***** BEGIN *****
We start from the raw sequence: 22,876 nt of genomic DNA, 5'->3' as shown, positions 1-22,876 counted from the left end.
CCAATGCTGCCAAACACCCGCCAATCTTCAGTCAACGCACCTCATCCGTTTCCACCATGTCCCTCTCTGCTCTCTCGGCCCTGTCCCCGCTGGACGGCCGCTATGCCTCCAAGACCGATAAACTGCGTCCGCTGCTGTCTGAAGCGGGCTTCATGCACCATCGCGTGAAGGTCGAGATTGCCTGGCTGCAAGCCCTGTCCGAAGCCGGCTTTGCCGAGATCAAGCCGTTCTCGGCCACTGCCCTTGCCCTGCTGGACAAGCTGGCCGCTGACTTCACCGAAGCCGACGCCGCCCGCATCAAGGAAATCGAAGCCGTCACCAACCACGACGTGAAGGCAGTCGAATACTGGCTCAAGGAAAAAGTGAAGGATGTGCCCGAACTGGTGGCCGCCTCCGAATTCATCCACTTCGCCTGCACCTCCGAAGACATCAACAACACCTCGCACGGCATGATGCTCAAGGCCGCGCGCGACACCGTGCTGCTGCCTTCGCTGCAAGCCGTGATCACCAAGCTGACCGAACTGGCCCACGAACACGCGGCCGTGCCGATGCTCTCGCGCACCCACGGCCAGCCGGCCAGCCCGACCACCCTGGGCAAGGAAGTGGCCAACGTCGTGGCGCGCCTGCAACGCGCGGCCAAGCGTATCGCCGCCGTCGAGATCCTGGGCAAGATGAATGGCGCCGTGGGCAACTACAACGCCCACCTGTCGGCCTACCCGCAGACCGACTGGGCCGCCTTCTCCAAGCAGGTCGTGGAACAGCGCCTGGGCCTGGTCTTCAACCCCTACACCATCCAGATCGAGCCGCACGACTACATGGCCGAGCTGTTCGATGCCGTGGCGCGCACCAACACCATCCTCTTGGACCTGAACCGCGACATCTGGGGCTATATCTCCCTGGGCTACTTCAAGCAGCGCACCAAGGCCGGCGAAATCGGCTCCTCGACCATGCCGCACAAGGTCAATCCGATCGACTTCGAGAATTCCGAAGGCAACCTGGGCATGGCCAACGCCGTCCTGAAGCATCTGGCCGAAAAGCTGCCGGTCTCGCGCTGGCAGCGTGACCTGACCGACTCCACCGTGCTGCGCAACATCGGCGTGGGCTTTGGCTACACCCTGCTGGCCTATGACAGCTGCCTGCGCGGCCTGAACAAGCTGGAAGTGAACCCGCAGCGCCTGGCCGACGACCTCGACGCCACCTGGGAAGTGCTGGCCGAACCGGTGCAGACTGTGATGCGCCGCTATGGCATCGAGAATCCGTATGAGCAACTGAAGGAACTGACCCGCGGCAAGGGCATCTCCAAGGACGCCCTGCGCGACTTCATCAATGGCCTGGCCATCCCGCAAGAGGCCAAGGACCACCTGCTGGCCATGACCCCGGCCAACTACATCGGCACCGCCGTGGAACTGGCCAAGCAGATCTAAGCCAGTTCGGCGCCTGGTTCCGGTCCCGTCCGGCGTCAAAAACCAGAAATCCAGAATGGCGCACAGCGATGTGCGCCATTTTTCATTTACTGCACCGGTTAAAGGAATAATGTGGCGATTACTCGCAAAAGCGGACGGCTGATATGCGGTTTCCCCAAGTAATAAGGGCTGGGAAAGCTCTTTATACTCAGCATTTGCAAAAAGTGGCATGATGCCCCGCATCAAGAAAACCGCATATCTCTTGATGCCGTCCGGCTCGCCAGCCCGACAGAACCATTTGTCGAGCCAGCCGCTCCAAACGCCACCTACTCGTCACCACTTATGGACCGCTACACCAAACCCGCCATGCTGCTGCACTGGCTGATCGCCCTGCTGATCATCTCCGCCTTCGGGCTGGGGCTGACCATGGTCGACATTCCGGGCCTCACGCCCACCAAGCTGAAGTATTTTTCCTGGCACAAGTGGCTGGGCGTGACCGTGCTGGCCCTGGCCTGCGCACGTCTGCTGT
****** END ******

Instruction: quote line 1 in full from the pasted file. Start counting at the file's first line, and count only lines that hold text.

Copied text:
We start from the raw sequence: 22,876 nt of genomic DNA, 5'->3' as shown, positions 1-22,876 counted from the left end.